But many local developers are convinced "densification" just won't fly in Christchurch. "They say no-one will want to come and live in the central city. It's a pipedream."
So the authorities need to take the lead, says Parker - build a residential strategy into the recovery plan. International-scale developers would be able to see the commercial possibilities in projects like integrating the planned new rugby stadium with several blocks of surrounding apartments.
The whole east-side of the city from Madras St to down past Fitzgerald Ave is an open opportunity, says Parker. Yet left to the market, it is unlikely anything will happen because too few investors are willing to take the risk.
Transport could be the weakest link in the current recovery thinking.
Transport matters because New Zealand, as a long and thinly- populated country, is near the top of the world league when it comes to per capita petrol and diesel consumption.
CafE spokesman Sam Fisher says Christchurch could already be considered a relatively green city, because its energy split is 60 per cent non-renewable and 40 per cent renewable. "Most cities in the world are 80-20, so we're doing pretty well."
However, that virtuous 40 per cent figure is nearly all due to electricity use. "In the South Island, 98 per cent of the electricity is hydro generated." So transport habits, our high dependence on cars and trucks to get about, are where things would really have to change, Fisher says.
With the earthquakes having torn up the landscape, there was the opportunity to consider radical moves. But experts like Lincoln University professor emeritus of transport studies Chris Kissling and Canterbury University geography professor Simon Kingham, say the feeling is the chance is being lost in the rush to get the familiar back up and running again.
There is also a confusing overlap of plans with, for instance, the CCDU responsible for the core central city plan and Environment Canterbury leading a Canterbury Regional Land Transport Strategy.
The CCDU's "accessible city" strategy is the current focus, the draft having been launched in November and public submissions closing this month. Kissling says it means central city accessibility for cars and buses, but greener methods of travel like cycling are thin on detail and the possibility of rail has dropped right out of the picture.
Kissling says there are many things that will be an improvement. The streamlining of the four avenues to create an outer ring road, the loss of a few of the central one-way streets, the slowing of inner-city speed limits to 30km an hour and pedestrian priority at lights. Car traffic will be calmed. Yet multistorey parking has been moved back right into the centre. Under pressure from the business community, the CBD is still being treated as if it needs to follow the design principles of a suburban mall.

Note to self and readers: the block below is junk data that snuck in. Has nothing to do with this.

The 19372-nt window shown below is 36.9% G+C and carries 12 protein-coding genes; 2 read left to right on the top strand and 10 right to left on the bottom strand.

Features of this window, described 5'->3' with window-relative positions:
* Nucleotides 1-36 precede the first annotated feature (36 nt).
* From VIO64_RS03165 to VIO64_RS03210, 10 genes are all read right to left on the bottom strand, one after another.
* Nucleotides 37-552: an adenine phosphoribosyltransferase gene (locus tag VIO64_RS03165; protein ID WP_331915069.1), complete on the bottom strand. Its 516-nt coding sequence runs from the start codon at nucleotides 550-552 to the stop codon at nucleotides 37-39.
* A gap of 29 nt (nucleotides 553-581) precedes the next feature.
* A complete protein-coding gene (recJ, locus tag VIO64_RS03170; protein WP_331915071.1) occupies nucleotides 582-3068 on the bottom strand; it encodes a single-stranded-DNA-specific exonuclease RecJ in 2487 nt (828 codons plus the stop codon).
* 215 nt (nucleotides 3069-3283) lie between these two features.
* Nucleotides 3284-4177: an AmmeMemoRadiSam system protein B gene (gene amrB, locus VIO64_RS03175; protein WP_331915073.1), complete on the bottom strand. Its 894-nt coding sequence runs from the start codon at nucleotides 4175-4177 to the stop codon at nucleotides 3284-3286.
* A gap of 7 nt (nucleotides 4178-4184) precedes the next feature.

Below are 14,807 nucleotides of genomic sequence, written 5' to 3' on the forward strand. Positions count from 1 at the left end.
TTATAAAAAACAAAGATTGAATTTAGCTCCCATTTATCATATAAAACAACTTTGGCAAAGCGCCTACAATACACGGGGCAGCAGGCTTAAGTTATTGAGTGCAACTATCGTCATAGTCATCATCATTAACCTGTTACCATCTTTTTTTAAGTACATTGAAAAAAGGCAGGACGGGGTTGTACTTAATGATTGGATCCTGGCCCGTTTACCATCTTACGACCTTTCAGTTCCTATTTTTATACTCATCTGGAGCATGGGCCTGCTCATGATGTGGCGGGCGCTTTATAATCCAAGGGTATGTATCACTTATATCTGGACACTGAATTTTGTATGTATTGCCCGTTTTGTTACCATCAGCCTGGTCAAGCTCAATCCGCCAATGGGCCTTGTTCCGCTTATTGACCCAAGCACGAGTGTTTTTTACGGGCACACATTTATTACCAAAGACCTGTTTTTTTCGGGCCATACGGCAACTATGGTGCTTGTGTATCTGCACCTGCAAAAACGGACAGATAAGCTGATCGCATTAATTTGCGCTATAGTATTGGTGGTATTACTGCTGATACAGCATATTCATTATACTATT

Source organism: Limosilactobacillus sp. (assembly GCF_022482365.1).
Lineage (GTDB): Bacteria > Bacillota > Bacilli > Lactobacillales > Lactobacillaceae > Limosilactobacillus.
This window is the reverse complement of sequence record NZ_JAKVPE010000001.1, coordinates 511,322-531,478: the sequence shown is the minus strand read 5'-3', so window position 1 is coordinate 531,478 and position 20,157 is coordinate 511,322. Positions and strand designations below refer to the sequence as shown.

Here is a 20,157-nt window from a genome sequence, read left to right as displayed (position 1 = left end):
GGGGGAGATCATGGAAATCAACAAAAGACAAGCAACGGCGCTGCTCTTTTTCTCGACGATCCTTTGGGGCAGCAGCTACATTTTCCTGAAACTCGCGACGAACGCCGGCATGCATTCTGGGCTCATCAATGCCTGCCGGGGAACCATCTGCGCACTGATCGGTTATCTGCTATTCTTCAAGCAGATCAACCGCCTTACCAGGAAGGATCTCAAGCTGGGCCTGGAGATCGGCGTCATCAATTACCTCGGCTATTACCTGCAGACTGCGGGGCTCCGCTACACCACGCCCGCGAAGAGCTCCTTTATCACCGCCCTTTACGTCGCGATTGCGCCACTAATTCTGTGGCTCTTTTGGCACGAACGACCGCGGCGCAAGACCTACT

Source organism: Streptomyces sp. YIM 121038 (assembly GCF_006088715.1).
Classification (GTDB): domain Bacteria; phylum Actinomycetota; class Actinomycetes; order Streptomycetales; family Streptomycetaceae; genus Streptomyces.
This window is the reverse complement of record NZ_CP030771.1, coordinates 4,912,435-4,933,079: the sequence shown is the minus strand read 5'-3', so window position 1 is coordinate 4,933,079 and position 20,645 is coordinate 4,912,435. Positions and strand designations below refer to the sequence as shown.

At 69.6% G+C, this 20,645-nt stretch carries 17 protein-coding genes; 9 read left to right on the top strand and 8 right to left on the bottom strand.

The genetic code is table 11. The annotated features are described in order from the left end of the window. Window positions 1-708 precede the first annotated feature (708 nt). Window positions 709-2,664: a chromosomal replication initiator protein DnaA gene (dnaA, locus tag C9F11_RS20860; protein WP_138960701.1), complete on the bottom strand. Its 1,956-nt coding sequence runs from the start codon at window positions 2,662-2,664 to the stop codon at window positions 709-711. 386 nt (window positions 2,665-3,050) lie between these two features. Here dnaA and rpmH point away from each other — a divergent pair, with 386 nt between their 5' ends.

The big loser has been rail. Kissling says rail seems a big investment for a small city, but rising fuel prices and a growing population mean it must happen in Christchurch eventually. And now is the time to at least be reserving the land in anticipation of a future network.
The way that the earthquakes have caused Christchurch to bulge out towards Rolleston and Rangiora means there is a good case for beginning a "park and ride" commuter service on the existing mainline tracks, says Kissling. The system could use small and frequent tram-trains with just a pair of linked carriages.
Then a spur line into the heart of the city could be built from the Moorhouse Ave main station. That could be extended to create a proper city-wide streetcar network eventually, with lines up to Canterbury University and the airport, or out to New Brighton and Sumner.
"I don't care whether it is Manchester St or Colombo St, we should be reserving a corridor for a loop into the city before it all gets built back up."
The argument is that bus lanes have already begun the process of reserving road space. But Kissling says now is the time to be marking tram routes on the map. "It's going to be a lot more costly if we have to buy back the land in the future."
Canterbury University's Kingham says cycling appears to be suffering from the same lack of attention. Cera and the other authorities have promised a cyclist-friendly rebuild but there is a disturbing lack of detail in any of the transport documents released so far.